I didn’t feel I was answering questions as well as I could at the press conference today but I’m told it went well. The company is beginning to come out and try to smear us with all sorts of innuendos but we wouldn’t have been out here for six months on the picket line or gone on hunger strike if what they said was true. All we have ever asked is that act fairly. I have no problem if people are brought through a fair procedure and dismissed for misbehaving but that is not what happened.

Management also say we have no support in the factory but people coming out are stopping and chatting to us on the way home. They are afraid to join us and I don’t blame them. Some people do live in fear in there, especially those on work permits. People have mortgages to pay and loans and families to support.

I don’t know if there will be any talks before the rally on Saturday. We are available to meet them at any time.

At least I have John Guinan here to talk to tonight. I know his family will be worried now that he has joined me on hunger strike, but I also know that it will make my own family feel a little bit less anxious to know there is someone else here with me.

The only question is who gets the large bed. He’s a big fellow.

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Day 6

I've lost nearly a stone but I am feeling fairly good today. I reckon I have about another half stone to spare as far as the weight is concerned.

I slept very well last night but then I was wrecked after the ruckus the previous night and the meeting with management. That did not get very far and we've had no word back from them so far today.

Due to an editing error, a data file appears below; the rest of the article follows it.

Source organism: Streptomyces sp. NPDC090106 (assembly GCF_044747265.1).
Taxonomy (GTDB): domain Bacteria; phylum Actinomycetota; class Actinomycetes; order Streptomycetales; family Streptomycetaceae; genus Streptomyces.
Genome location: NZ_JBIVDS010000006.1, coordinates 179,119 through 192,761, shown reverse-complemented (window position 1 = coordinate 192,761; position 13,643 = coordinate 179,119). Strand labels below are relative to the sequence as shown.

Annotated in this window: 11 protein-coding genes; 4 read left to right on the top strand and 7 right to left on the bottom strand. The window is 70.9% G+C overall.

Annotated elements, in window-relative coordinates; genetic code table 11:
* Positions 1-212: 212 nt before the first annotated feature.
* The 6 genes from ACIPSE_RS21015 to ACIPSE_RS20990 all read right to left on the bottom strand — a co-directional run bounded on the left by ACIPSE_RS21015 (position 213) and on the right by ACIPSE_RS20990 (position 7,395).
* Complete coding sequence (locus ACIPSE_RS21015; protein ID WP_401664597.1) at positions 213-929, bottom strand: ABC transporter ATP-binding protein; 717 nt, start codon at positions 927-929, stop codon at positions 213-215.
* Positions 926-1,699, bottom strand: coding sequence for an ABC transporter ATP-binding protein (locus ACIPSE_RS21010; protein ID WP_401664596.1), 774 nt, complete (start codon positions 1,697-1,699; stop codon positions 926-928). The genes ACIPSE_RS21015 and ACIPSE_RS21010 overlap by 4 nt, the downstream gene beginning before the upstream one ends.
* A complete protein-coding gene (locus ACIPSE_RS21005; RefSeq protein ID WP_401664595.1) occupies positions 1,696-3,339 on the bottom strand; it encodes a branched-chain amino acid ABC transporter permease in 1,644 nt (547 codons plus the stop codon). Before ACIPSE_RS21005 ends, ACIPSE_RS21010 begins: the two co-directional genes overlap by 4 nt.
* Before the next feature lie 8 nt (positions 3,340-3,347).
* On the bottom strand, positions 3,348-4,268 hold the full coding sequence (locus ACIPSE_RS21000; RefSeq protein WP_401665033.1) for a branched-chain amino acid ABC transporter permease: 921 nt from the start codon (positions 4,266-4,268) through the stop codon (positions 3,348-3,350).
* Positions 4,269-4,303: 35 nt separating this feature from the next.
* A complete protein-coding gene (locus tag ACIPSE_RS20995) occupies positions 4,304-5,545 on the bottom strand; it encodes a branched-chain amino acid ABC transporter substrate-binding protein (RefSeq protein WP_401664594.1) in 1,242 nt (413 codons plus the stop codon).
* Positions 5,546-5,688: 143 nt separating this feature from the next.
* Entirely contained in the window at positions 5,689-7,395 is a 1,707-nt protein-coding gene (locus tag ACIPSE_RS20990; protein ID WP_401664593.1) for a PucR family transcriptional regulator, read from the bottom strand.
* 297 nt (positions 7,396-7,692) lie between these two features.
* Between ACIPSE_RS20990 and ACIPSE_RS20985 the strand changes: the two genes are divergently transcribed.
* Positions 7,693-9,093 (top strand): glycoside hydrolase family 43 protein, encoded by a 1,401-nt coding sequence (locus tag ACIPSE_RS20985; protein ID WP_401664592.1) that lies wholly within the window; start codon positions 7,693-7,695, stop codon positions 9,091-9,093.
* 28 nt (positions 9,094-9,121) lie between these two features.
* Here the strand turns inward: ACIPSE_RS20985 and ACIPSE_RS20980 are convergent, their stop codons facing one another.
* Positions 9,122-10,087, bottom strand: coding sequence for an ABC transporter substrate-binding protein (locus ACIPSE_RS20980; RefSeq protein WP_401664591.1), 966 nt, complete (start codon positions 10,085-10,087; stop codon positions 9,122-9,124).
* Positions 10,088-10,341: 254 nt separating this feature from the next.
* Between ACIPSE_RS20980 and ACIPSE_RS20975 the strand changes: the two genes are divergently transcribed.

John Guinan, who is joining me on hunger strike tomorrow, called by again today to have a chat and Ciaran Tyrell, a TEEU activist in Wicklow called over to see what they could do to help raise public awareness.

The other shop steward here at Green Isle Foods, Declan Shannon, says he is getting in a lot of calls offering support.
We are looking forward to the press conference in Maudlin's tomorrow to get an opportunity to put our case across. It is right beside the Storm Cinema in Naas, which is handy for any journalists who want to know where the rally is starting from on Saturday.

Some of the family and lads are worried at the rate I'm losing weight, so I might get a medical check-up on Thursday to keep their minds at rest. But they know I am here for the duration. Everything else is in the hands of Green Isle Foods and their owners in Leeds, Northern Foods. They are the ones calling the shots and it looks like it's a case of out of sight out of mind.

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Day 5

I woke up last night about 2 am. A guy who had some drink on him was pulling down some of the signs. We had a few words with him and he left, but we had to repair the signs.

It meant I didn't have a proper night's sleep before the meeting with management today.

John, who is going to be next on the hunger strike, spent the night with me. I talked to him about it and told him what to expect. I think he is psychologically ready for it. He has discussed it with his wife and is talking to the children tomorrow.

I went up to the house before the meeting with management to have a shower and tidy up. We didn't make much progress with them. We reported back to the lads and they agreed there was no basis for a settlement yet.

There were a lot of visitors to the caravan this evening by people who missed me during the day because I was at the talks.

I am really tired tonight. I should sleep well.

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Day 4

The press conference at the TEEU offices in Dublin broke up the day for me. Declan Shannon, my fellow shop steward at Green Isle Foods drove me up.